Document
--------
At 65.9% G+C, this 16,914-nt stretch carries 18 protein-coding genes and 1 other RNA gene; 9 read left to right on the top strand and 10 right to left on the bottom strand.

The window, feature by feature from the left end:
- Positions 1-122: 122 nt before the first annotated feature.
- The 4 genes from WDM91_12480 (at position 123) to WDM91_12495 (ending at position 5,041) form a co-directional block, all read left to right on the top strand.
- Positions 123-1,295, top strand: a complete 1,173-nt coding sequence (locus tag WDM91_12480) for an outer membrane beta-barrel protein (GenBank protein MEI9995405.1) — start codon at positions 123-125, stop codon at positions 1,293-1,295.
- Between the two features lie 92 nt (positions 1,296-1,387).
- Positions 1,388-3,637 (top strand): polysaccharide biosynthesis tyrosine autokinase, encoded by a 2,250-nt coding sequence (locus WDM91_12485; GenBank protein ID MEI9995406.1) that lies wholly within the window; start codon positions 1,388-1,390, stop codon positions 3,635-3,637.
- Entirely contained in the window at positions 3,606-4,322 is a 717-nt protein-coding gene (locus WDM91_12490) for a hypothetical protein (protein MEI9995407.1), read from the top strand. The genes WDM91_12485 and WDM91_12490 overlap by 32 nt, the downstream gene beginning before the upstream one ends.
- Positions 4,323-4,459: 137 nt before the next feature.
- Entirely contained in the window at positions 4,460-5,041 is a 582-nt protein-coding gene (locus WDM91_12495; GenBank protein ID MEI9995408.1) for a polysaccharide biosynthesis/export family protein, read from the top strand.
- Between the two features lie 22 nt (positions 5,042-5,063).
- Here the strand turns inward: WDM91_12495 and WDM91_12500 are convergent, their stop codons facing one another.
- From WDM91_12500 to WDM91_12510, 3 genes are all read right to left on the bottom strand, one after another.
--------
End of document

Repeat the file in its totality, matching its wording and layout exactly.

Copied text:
At 65.9% G+C, this 16,914-nt stretch carries 18 protein-coding genes and 1 other RNA gene; 9 read left to right on the top strand and 10 right to left on the bottom strand.

The window, feature by feature from the left end:
- Positions 1-122: 122 nt before the first annotated feature.
- The 4 genes from WDM91_12480 (at position 123) to WDM91_12495 (ending at position 5,041) form a co-directional block, all read left to right on the top strand.
- Positions 123-1,295, top strand: a complete 1,173-nt coding sequence (locus tag WDM91_12480) for an outer membrane beta-barrel protein (GenBank protein MEI9995405.1) — start codon at positions 123-125, stop codon at positions 1,293-1,295.
- Between the two features lie 92 nt (positions 1,296-1,387).
- Positions 1,388-3,637 (top strand): polysaccharide biosynthesis tyrosine autokinase, encoded by a 2,250-nt coding sequence (locus WDM91_12485; GenBank protein ID MEI9995406.1) that lies wholly within the window; start codon positions 1,388-1,390, stop codon positions 3,635-3,637.
- Entirely contained in the window at positions 3,606-4,322 is a 717-nt protein-coding gene (locus WDM91_12490) for a hypothetical protein (protein MEI9995407.1), read from the top strand. The genes WDM91_12485 and WDM91_12490 overlap by 32 nt, the downstream gene beginning before the upstream one ends.
- Positions 4,323-4,459: 137 nt before the next feature.
- Entirely contained in the window at positions 4,460-5,041 is a 582-nt protein-coding gene (locus WDM91_12495; GenBank protein ID MEI9995408.1) for a polysaccharide biosynthesis/export family protein, read from the top strand.
- Between the two features lie 22 nt (positions 5,042-5,063).
- Here the strand turns inward: WDM91_12495 and WDM91_12500 are convergent, their stop codons facing one another.
- From WDM91_12500 to WDM91_12510, 3 genes are all read right to left on the bottom strand, one after another.